There are few times in the year I look forward to more than the end of daylight saving time.

The reason, of course, has everything to do with surfing. For me, catching waves has always been about being the early worm. As a morning person, I get up before sunrise most days and pride myself on being one of the first surfers in the water on our crisp, fall mornings.

Judging from the crowd surfing near the Pleasure Pier on Thursday morning, there are quite a few of us who feel the same way. This week was a good example of why surfing at dawn’s first light is so crucial.

When the strong cool front blew across the island overnight this week, the offshore winds were howling. No matter how large a swell might be before the frontal passage, offshore winds knock the surf down fast around these parts. The first surfers in the water were catching the biggest, best-formed waves on both sides of the pier. Within a few hours, the surf was still good but much smaller.

So, daybreak occurring an hour earlier is a big deal. It will mean a few extra waves before heading to the office or the job site. And a few more chances to feel that unmistakable lift and glide inherent to surfing that keeps us coming back swell after swell, wave after wave.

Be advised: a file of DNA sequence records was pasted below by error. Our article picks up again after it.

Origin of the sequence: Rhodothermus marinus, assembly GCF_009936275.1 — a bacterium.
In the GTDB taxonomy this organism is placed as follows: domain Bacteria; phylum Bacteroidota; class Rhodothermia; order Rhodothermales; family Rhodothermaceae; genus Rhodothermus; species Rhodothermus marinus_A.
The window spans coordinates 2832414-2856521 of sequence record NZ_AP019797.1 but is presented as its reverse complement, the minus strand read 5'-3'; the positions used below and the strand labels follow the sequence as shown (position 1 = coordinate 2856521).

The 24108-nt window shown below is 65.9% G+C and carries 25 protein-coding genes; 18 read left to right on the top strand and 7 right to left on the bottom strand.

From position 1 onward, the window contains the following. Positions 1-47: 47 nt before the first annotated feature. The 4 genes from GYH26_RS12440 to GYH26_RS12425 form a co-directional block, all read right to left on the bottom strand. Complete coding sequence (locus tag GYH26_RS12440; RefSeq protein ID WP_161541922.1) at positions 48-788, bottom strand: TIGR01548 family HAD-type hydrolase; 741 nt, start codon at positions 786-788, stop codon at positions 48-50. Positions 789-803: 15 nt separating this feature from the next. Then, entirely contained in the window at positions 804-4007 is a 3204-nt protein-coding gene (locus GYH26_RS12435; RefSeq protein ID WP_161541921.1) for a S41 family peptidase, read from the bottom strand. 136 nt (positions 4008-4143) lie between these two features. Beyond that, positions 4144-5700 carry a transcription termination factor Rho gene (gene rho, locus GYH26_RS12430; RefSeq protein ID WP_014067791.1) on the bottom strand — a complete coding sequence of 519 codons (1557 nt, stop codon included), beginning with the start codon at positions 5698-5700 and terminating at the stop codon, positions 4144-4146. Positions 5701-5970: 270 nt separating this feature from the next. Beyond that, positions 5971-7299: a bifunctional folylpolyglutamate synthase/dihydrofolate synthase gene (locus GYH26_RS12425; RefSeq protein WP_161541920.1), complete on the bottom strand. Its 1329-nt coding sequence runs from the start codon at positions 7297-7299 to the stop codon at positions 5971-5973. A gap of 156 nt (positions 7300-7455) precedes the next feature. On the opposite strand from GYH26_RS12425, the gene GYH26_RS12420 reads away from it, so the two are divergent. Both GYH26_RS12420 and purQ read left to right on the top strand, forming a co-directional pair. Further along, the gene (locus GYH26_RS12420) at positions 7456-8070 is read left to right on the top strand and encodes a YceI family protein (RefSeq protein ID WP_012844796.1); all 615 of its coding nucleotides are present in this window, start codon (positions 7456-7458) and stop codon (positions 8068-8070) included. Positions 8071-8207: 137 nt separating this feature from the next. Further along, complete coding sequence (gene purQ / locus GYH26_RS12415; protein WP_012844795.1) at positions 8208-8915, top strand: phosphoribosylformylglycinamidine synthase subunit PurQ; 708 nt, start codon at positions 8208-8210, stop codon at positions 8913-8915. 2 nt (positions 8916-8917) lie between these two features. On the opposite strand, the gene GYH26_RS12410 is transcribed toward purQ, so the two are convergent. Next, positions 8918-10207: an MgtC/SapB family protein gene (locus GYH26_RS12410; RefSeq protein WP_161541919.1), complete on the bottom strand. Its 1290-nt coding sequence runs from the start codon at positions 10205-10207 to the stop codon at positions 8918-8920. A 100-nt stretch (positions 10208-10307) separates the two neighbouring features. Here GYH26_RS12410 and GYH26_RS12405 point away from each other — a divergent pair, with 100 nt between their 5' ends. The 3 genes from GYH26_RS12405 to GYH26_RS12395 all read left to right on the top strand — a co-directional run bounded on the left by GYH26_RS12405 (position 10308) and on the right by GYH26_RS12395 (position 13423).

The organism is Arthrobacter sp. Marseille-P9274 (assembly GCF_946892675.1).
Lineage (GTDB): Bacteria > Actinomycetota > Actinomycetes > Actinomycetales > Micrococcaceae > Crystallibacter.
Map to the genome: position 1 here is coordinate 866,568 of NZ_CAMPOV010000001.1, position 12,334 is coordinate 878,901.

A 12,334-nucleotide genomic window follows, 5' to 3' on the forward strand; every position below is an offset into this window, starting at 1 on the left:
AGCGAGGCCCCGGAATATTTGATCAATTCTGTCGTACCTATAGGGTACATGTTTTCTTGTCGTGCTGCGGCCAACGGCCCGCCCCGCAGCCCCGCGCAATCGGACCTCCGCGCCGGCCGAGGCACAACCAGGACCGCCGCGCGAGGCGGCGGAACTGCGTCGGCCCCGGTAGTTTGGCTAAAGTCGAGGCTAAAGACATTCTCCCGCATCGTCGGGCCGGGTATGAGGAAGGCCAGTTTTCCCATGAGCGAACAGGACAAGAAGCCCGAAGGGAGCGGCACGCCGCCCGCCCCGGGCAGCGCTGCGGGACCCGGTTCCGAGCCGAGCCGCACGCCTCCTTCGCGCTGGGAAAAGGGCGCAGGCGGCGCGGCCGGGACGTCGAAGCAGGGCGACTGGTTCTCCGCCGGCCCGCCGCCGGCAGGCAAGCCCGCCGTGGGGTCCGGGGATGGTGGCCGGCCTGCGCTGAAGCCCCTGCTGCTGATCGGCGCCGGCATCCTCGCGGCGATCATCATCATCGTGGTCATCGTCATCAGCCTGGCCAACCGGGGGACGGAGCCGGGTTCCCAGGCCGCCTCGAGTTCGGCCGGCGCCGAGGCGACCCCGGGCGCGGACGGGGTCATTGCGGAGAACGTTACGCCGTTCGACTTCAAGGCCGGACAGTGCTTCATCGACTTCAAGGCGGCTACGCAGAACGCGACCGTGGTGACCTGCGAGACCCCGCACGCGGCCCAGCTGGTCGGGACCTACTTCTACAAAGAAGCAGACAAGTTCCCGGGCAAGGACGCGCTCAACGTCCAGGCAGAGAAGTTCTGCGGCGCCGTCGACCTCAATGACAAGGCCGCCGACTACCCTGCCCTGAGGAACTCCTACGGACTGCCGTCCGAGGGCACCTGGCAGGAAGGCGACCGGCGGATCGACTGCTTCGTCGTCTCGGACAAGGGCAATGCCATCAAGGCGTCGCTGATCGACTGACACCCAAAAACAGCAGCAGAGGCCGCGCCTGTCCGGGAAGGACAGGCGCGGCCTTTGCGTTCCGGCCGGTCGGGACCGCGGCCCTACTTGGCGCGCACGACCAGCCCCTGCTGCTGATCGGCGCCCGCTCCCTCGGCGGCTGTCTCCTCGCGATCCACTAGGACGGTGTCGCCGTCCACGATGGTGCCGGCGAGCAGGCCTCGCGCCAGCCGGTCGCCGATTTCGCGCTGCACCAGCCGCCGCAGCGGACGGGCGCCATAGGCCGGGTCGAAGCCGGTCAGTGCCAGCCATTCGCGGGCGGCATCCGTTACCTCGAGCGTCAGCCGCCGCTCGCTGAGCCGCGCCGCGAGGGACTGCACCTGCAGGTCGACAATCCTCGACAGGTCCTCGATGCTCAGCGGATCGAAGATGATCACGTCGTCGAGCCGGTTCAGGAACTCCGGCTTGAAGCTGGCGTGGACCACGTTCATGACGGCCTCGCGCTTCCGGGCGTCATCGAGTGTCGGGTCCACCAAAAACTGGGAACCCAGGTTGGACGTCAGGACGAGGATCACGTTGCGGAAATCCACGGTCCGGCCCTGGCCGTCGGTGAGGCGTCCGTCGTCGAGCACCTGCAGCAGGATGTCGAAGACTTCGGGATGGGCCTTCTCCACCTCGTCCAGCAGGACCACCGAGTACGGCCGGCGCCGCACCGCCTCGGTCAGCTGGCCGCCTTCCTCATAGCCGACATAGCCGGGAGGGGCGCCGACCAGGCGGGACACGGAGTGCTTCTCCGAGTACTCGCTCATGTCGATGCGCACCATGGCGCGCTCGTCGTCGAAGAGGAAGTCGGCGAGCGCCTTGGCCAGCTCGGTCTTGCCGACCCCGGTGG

The history of daylight saving time dates back to World War I when the U.S. and many other countries, in an effort to conserve fuel needed to produce electric power, advanced clocks by one hour until October to preserve daylight. It’s been adjusted and amended numerous times over the years, the latest being more than a decade ago when Congress passed the Energy Policy Act of 2005 that called for the beginning of daylight saving time on the second Sunday in March and ending it on the first Sunday in November.

Clearly, the people supporting spring forward weren’t dawn patrol surfers. At any rate, I’m happy that its end coincides with the start of our surfing season here on the island.

SURFRIDER CHAPTER SUMMARIZES DRAFT OF COASTAL BARRIER PLAN

The website of the local Surfrider Foundation chapter includes a summary of the U.S. Army Corps of Engineers draft feasibility study of the proposed coastal barrier plan. You can learn more at www.galvestonsurfrider.com.

I’ll take a closer look at the barrier’s possible effects on Galveston surfing in an upcoming column. Stay tuned.

Stephen Hadley is a longtime surfer who lives and works in Galveston. If you have an idea for this column, email him at stephendhadley@gmail.com.

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